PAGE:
102 Moo/cyst

Plutarclfs has the least approach to historical accu- racy ; but the meeting of the Seven ll iise Masters is a charming portraiture of ancient manners and discourse, and is as clear as tl1e voice of a fife, and entertaining as a French novel. Xenophoifs de- lineation of ‘Athenian manners is an accessory t0 Plato, and supplies traits of Socrates; whilst Plato’s has merits of every’ kind, —being a repertory of the wisdom of the illlClQlltS on the subject of love ; a picture of a feast of wits, not less (lescriptive than Aristophanes; and, lastly, containing that iron- ical eulogy of Socrates which is the source from which all the portraits of that philosopher current in Europe have been (lrawn.

Of course a certain outline should be obtained of Greek history, i11 which the important moments and persons can be rightly set down; but the short- est is the best, and if one lacks stomach for Mr. Groteis vohuninous annals, the old slight and pop- ular summary of Goldsmith or of Gillies will serve. The valuable part is the age of Pericles and the next generation. And here We must read the Clouds of Aristophanes, and what more of that master we gain appetite for, to learn our way in the streets of Athens, and t0 know the tyranny of Aristophanes, requiring more genius and some- times not less cruelty than belonged to the official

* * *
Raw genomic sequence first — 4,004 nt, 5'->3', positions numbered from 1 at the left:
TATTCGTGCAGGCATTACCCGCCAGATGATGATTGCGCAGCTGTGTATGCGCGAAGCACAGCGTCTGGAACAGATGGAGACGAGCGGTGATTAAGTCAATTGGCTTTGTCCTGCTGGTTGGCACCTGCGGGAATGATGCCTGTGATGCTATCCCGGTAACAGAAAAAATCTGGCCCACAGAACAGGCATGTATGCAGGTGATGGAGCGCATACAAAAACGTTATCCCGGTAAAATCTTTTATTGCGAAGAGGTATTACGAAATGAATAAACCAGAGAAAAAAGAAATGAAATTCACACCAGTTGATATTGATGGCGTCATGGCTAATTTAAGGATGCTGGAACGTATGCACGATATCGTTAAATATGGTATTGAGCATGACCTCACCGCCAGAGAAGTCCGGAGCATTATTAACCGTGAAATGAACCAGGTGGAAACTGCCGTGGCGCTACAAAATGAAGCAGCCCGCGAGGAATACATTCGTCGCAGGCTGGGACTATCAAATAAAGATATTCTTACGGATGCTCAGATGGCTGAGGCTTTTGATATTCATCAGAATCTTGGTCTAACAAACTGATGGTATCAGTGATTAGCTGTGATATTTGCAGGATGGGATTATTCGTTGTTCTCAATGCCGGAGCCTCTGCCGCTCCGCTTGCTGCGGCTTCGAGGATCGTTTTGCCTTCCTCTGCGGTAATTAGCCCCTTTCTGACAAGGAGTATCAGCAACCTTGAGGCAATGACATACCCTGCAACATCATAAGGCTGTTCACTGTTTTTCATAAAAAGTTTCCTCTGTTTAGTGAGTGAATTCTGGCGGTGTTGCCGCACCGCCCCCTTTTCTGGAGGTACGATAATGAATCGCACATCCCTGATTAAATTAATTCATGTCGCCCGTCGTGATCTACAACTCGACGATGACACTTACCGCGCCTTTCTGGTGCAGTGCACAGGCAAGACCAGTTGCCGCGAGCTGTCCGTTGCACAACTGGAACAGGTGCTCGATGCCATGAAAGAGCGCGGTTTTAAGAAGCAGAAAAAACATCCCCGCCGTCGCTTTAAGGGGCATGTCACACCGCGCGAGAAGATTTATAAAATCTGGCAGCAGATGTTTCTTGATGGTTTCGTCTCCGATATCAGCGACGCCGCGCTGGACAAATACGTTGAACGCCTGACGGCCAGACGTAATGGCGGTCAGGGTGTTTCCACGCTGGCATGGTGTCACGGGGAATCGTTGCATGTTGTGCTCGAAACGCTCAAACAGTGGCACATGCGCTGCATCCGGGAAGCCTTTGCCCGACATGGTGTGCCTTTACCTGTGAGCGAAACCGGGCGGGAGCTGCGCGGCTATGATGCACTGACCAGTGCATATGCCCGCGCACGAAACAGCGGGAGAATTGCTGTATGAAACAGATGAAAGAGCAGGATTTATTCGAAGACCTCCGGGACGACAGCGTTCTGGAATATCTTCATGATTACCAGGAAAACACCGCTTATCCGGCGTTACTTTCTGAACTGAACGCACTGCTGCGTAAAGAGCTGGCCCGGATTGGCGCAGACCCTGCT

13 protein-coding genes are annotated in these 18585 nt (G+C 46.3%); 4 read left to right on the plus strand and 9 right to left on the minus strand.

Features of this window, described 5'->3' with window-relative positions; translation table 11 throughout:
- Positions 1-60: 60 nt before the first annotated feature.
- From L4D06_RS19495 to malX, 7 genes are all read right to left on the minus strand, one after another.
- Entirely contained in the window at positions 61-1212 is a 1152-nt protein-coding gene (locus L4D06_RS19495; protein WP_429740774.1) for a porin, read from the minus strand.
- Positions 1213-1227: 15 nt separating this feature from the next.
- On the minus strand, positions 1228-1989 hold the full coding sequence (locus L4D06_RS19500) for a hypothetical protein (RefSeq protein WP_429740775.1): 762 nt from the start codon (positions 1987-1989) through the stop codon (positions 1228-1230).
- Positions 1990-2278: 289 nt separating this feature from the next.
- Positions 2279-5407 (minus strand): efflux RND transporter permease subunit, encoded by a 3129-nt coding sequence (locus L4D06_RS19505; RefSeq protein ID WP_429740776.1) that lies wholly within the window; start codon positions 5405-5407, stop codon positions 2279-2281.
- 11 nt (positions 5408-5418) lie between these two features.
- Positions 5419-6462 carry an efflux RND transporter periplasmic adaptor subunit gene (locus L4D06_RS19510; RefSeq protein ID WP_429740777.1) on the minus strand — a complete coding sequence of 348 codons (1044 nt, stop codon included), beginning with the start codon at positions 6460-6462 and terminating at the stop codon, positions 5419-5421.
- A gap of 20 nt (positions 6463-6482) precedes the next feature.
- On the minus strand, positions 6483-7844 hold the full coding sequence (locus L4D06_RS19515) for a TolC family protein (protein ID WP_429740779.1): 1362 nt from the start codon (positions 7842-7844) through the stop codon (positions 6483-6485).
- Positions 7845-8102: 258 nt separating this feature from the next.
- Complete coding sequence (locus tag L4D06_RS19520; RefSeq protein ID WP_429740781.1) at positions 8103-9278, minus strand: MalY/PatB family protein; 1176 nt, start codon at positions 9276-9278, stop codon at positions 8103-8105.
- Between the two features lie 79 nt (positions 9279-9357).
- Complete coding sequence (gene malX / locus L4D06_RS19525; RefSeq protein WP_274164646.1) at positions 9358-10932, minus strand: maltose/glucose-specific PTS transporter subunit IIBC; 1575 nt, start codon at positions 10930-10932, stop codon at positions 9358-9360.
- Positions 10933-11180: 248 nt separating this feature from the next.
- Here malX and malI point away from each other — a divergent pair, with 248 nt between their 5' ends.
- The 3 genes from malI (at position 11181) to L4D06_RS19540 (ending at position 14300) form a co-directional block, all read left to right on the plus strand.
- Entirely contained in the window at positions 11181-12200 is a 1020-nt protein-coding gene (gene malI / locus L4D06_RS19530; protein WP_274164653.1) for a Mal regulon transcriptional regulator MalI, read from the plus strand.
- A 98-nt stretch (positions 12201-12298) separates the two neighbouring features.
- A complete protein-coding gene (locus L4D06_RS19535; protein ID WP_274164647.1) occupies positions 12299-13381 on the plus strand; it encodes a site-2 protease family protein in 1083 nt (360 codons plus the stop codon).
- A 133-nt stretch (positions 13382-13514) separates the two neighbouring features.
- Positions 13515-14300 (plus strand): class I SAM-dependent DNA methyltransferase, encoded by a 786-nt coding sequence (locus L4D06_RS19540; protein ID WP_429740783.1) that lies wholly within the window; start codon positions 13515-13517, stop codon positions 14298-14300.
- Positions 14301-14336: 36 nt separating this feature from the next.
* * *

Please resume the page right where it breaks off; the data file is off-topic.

connnanders. Aristophanes is now very accessible,